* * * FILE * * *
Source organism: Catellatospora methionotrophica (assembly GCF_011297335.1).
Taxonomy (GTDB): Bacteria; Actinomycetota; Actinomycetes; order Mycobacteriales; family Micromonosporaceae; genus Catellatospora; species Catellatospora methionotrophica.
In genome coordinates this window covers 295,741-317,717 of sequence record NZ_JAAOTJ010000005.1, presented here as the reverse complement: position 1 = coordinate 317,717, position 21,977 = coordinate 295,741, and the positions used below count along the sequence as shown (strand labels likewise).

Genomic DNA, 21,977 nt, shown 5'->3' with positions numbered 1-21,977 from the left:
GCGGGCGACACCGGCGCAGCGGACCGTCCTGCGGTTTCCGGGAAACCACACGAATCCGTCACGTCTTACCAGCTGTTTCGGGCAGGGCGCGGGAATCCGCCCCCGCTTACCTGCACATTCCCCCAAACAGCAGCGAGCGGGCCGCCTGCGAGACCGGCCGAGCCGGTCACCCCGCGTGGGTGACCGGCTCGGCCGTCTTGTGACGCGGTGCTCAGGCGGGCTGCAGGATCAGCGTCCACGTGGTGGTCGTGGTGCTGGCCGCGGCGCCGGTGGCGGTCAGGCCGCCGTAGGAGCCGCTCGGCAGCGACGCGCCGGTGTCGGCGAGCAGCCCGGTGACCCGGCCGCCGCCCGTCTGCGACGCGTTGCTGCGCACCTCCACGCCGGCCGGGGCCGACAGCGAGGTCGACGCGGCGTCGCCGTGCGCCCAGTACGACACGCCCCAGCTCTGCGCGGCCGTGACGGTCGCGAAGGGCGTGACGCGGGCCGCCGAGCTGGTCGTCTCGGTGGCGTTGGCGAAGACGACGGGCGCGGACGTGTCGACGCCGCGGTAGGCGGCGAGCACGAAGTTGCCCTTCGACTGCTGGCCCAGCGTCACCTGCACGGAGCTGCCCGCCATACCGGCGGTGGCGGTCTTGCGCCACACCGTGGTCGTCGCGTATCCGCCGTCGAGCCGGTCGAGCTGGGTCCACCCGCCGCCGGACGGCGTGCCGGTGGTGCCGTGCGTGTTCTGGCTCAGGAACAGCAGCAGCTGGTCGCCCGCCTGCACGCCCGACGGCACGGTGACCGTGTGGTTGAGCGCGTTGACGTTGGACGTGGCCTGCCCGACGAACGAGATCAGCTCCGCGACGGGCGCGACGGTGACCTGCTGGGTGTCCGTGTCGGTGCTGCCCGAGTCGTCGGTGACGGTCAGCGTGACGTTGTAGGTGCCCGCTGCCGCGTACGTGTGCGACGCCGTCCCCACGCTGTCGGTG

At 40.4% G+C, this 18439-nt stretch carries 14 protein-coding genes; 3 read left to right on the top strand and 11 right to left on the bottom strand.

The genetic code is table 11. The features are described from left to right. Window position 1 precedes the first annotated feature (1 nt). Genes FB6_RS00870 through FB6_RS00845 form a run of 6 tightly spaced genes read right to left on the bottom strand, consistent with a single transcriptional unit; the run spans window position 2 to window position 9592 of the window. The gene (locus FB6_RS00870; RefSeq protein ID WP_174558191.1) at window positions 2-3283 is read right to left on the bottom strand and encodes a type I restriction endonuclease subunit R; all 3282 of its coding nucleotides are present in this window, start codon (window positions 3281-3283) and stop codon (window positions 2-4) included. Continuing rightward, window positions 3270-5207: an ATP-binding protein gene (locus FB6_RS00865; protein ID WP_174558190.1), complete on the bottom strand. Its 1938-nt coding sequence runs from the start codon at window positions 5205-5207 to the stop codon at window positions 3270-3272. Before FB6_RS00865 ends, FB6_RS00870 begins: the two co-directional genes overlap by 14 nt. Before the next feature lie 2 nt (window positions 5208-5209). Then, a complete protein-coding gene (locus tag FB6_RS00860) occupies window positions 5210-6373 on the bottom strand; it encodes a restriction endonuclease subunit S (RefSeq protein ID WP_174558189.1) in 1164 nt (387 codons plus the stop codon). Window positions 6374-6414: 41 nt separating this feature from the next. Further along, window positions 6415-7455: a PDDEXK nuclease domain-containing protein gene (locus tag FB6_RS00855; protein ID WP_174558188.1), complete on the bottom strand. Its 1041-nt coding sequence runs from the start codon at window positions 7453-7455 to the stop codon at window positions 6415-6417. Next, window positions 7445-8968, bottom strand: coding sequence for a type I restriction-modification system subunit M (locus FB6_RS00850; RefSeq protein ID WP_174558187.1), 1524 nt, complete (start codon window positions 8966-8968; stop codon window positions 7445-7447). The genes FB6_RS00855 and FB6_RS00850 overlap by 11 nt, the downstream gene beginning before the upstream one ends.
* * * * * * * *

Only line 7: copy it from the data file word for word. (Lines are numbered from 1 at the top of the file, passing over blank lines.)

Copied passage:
The genetic code is table 11. The features are described from left to right. Window position 1 precedes the first annotated feature (1 nt). Genes FB6_RS00870 through FB6_RS00845 form a run of 6 tightly spaced genes read right to left on the bottom strand, consistent with a single transcriptional unit; the run spans window position 2 to window position 9592 of the window. The gene (locus FB6_RS00870; RefSeq protein ID WP_174558191.1) at window positions 2-3283 is read right to left on the bottom strand and encodes a type I restriction endonuclease subunit R; all 3282 of its coding nucleotides are present in this window, start codon (window positions 3281-3283) and stop codon (window positions 2-4) included. Continuing rightward, window positions 3270-5207: an ATP-binding protein gene (locus FB6_RS00865; protein ID WP_174558190.1), complete on the bottom strand. Its 1938-nt coding sequence runs from the start codon at window positions 5205-5207 to the stop codon at window positions 3270-3272. Before FB6_RS00865 ends, FB6_RS00870 begins: the two co-directional genes overlap by 14 nt. Before the next feature lie 2 nt (window positions 5208-5209). Then, a complete protein-coding gene (locus tag FB6_RS00860) occupies window positions 5210-6373 on the bottom strand; it encodes a restriction endonuclease subunit S (RefSeq protein ID WP_174558189.1) in 1164 nt (387 codons plus the stop codon). Window positions 6374-6414: 41 nt separating this feature from the next. Further along, window positions 6415-7455: a PDDEXK nuclease domain-containing protein gene (locus tag FB6_RS00855; protein ID WP_174558188.1), complete on the bottom strand. Its 1041-nt coding sequence runs from the start codon at window positions 7453-7455 to the stop codon at window positions 6415-6417. Next, window positions 7445-8968, bottom strand: coding sequence for a type I restriction-modification system subunit M (locus FB6_RS00850; RefSeq protein ID WP_174558187.1), 1524 nt, complete (start codon window positions 8966-8968; stop codon window positions 7445-7447). The genes FB6_RS00855 and FB6_RS00850 overlap by 11 nt, the downstream gene beginning before the upstream one ends.